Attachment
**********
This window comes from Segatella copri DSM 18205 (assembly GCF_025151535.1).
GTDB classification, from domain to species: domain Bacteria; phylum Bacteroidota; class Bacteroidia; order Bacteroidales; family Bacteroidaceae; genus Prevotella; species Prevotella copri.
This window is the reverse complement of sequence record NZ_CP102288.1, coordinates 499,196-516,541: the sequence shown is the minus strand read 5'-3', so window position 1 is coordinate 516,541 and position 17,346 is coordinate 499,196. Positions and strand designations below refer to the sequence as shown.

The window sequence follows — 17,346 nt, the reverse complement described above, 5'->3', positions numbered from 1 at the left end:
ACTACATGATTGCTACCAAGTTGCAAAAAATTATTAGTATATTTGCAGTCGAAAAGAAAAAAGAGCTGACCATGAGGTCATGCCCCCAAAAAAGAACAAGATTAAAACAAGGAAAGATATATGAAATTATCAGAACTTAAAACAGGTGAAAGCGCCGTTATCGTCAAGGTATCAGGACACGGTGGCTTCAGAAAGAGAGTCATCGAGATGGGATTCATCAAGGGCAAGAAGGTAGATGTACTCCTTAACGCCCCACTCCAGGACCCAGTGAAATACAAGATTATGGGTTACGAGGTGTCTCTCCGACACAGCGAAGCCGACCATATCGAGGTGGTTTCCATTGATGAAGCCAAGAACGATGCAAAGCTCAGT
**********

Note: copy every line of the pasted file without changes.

This window comes from Segatella copri DSM 18205 (assembly GCF_025151535.1).
GTDB classification, from domain to species: domain Bacteria; phylum Bacteroidota; class Bacteroidia; order Bacteroidales; family Bacteroidaceae; genus Prevotella; species Prevotella copri.
This window is the reverse complement of sequence record NZ_CP102288.1, coordinates 499,196-516,541: the sequence shown is the minus strand read 5'-3', so window position 1 is coordinate 516,541 and position 17,346 is coordinate 499,196. Positions and strand designations below refer to the sequence as shown.

The window sequence follows — 17,346 nt, the reverse complement described above, 5'->3', positions numbered from 1 at the left end:
ACTACATGATTGCTACCAAGTTGCAAAAAATTATTAGTATATTTGCAGTCGAAAAGAAAAAAGAGCTGACCATGAGGTCATGCCCCCAAAAAAGAACAAGATTAAAACAAGGAAAGATATATGAAATTATCAGAACTTAAAACAGGTGAAAGCGCCGTTATCGTCAAGGTATCAGGACACGGTGGCTTCAGAAAGAGAGTCATCGAGATGGGATTCATCAAGGGCAAGAAGGTAGATGTACTCCTTAACGCCCCACTCCAGGACCCAGTGAAATACAAGATTATGGGTTACGAGGTGTCTCTCCGACACAGCGAAGCCGACCATATCGAGGTGGTTTCCATTGATGAAGCCAAGAACGATGCAAAGCTCAGT